The TelegraphRival to Kim's regime among 200 on verge of being purged
Records suggest that North Korean history has been rewritten and that Choe Ryong-hae is genuine heir to the dictatorship
By Julian Ryall, Tokyo
1:24PM BST 02 Apr 2014
One of the most powerful figures in Pyongyang is expected to fall victim to Kim Jong-un’s purges, as the North Korean leader trains his sights on a rival who could give the lie to a key moment in the communist regime’s history.
As many as 200 senior officials are being eyed for the latest round of bloodletting, according to sources quoted in South Korea’s Chosun Ilbo newspaper – largely because of their loyalty to Kim’s uncle, Jang Song-taek, who was executed in December for crimes against the state.
But Choe Ryong-Hae, the joint chairman of the all-powerful Politburo Presidium and political director of the Korea People's Army, appears to have been singled out for a different reason.
Evidence from the 1930s suggests that it was the father of 64-year-old Mr Choe who led an attack against the Japanese later claimed by Kim's grandfather to legitimise the ruling dynasty.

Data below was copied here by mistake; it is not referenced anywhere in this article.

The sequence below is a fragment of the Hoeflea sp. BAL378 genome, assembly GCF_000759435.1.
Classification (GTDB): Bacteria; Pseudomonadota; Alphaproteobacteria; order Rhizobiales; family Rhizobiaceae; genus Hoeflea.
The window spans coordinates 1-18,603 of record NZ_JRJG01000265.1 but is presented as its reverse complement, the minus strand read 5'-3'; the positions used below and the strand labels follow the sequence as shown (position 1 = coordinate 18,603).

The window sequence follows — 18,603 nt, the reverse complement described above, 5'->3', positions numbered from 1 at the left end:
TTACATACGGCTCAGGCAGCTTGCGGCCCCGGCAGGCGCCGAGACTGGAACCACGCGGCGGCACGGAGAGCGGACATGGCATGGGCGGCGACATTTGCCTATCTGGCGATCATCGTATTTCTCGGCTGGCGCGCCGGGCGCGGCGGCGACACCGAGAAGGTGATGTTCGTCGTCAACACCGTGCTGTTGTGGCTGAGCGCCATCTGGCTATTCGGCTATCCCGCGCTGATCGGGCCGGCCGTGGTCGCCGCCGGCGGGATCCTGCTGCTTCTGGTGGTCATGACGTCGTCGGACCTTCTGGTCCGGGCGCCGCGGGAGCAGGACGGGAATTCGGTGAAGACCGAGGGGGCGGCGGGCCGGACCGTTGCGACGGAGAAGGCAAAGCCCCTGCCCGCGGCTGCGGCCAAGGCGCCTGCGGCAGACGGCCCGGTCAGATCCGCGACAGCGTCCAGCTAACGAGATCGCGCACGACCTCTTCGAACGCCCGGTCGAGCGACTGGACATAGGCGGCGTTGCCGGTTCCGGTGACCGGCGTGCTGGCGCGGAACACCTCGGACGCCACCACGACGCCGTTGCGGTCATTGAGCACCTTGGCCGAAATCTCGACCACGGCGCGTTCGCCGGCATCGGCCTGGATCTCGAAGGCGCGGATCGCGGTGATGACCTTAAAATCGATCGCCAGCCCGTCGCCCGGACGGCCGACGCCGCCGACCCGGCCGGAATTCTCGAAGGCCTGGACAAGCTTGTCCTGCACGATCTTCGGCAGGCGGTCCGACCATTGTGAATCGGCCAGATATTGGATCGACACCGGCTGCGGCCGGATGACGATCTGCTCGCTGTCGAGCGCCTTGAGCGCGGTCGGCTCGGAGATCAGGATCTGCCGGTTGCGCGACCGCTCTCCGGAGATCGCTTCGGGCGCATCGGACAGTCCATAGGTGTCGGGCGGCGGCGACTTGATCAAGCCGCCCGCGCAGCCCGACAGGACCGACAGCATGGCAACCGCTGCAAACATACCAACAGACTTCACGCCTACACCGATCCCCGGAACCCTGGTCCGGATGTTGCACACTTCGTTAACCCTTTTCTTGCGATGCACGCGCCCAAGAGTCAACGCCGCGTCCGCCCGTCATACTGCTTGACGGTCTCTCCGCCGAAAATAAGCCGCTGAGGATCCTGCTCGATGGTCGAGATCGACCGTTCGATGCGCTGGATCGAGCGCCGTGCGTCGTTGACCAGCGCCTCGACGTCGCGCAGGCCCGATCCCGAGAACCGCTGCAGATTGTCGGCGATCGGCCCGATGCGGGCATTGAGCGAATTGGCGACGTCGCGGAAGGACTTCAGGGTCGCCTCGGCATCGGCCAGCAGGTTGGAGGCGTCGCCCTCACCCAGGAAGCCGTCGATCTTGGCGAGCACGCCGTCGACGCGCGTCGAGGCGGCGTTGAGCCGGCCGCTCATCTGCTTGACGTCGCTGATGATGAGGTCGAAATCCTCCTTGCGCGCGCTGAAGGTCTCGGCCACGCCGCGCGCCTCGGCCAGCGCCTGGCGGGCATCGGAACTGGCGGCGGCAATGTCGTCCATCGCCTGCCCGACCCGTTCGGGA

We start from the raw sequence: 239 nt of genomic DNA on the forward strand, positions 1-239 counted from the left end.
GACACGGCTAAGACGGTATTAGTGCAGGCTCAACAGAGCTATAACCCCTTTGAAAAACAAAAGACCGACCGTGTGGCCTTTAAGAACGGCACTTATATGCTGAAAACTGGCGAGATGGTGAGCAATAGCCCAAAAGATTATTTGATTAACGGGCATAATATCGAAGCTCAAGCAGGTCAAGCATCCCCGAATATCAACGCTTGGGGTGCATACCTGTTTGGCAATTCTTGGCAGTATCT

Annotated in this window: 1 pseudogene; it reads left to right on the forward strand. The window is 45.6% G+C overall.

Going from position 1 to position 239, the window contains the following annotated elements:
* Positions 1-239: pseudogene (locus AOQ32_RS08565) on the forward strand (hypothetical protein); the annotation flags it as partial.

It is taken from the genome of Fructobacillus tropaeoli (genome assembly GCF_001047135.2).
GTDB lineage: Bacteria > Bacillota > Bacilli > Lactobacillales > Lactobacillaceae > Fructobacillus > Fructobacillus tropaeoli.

North Korea's version of the struggle against the Japanese occupation of the Korean peninsula claims that Kim Il-sung, revered as the founder of the nation, led the June 1937 attack on the Japanese garrison defending the town of Pochonbo.
But contemporary media reports suggest otherwise - indicating that Mr Choe's father - Choe Hyon - was actually in command of the guerrilla force.
One article in the Asahi Shimbun, a Japanese newspaper, dated June 7, 1937, three days after the skirmish, says: “A little more than 100 men lead by communist bandit Choe Hyon attacked Pochonbo.”
Ken Kato, a researcher and human rights activist, said that the stories undermined Kim Il-sung’s reputation as the heroic father of the nation.
“Kim Il-sung’s legitimacy came from propaganda that he fought against Japan, symbolised by the Battle of Pochonbo,” Mr Kato said. “Schools in North Korea teach children that the battle was a glorious victory against Japan lead by Kim Il-sung.”
North Korean state media helps to reinforce that claim, with the KCNA news agency reporting on the 70th anniversary of the clash that Kim Il-sung – “the legendary hero of the anti-Japanese war” – commanded the insurgents.
“The Pochonbo battle made the august name of the president serve as a beacon for the national resurrection for all the Korean people,” it said.
North Korea has rarely been averse to reinterpreting the regime’s history, with children in the North taught that the Korean War was started in 1950 by an invasion by the South.
They also learn that Kim Jong-il was born in a cabin on the slopes of Mount Paektu. Historians generally accept that the late leader was actually born in a refugee camp in the Soviet Union.